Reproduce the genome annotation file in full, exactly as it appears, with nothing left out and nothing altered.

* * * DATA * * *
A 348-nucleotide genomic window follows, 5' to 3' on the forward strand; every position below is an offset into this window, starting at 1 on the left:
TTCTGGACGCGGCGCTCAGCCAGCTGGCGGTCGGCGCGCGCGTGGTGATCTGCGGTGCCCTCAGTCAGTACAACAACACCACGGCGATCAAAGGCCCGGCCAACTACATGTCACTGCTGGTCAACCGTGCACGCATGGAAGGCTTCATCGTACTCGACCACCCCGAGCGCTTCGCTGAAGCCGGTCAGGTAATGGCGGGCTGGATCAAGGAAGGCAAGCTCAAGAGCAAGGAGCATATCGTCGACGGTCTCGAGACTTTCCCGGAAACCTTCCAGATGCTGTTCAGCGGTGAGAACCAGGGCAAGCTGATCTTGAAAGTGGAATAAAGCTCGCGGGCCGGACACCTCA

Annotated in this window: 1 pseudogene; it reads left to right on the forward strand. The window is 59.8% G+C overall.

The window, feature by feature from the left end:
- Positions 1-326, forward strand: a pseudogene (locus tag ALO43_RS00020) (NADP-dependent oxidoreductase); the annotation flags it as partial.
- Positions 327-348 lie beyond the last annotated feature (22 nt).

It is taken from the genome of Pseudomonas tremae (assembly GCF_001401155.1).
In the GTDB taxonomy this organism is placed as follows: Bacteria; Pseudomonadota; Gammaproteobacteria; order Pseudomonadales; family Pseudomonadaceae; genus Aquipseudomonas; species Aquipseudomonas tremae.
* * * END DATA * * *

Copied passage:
A 348-nucleotide genomic window follows, 5' to 3' on the forward strand; every position below is an offset into this window, starting at 1 on the left:
TTCTGGACGCGGCGCTCAGCCAGCTGGCGGTCGGCGCGCGCGTGGTGATCTGCGGTGCCCTCAGTCAGTACAACAACACCACGGCGATCAAAGGCCCGGCCAACTACATGTCACTGCTGGTCAACCGTGCACGCATGGAAGGCTTCATCGTACTCGACCACCCCGAGCGCTTCGCTGAAGCCGGTCAGGTAATGGCGGGCTGGATCAAGGAAGGCAAGCTCAAGAGCAAGGAGCATATCGTCGACGGTCTCGAGACTTTCCCGGAAACCTTCCAGATGCTGTTCAGCGGTGAGAACCAGGGCAAGCTGATCTTGAAAGTGGAATAAAGCTCGCGGGCCGGACACCTCA

Annotated in this window: 1 pseudogene; it reads left to right on the forward strand. The window is 59.8% G+C overall.

The window, feature by feature from the left end:
- Positions 1-326, forward strand: a pseudogene (locus tag ALO43_RS00020) (NADP-dependent oxidoreductase); the annotation flags it as partial.
- Positions 327-348 lie beyond the last annotated feature (22 nt).

It is taken from the genome of Pseudomonas tremae (assembly GCF_001401155.1).
In the GTDB taxonomy this organism is placed as follows: Bacteria; Pseudomonadota; Gammaproteobacteria; order Pseudomonadales; family Pseudomonadaceae; genus Aquipseudomonas; species Aquipseudomonas tremae.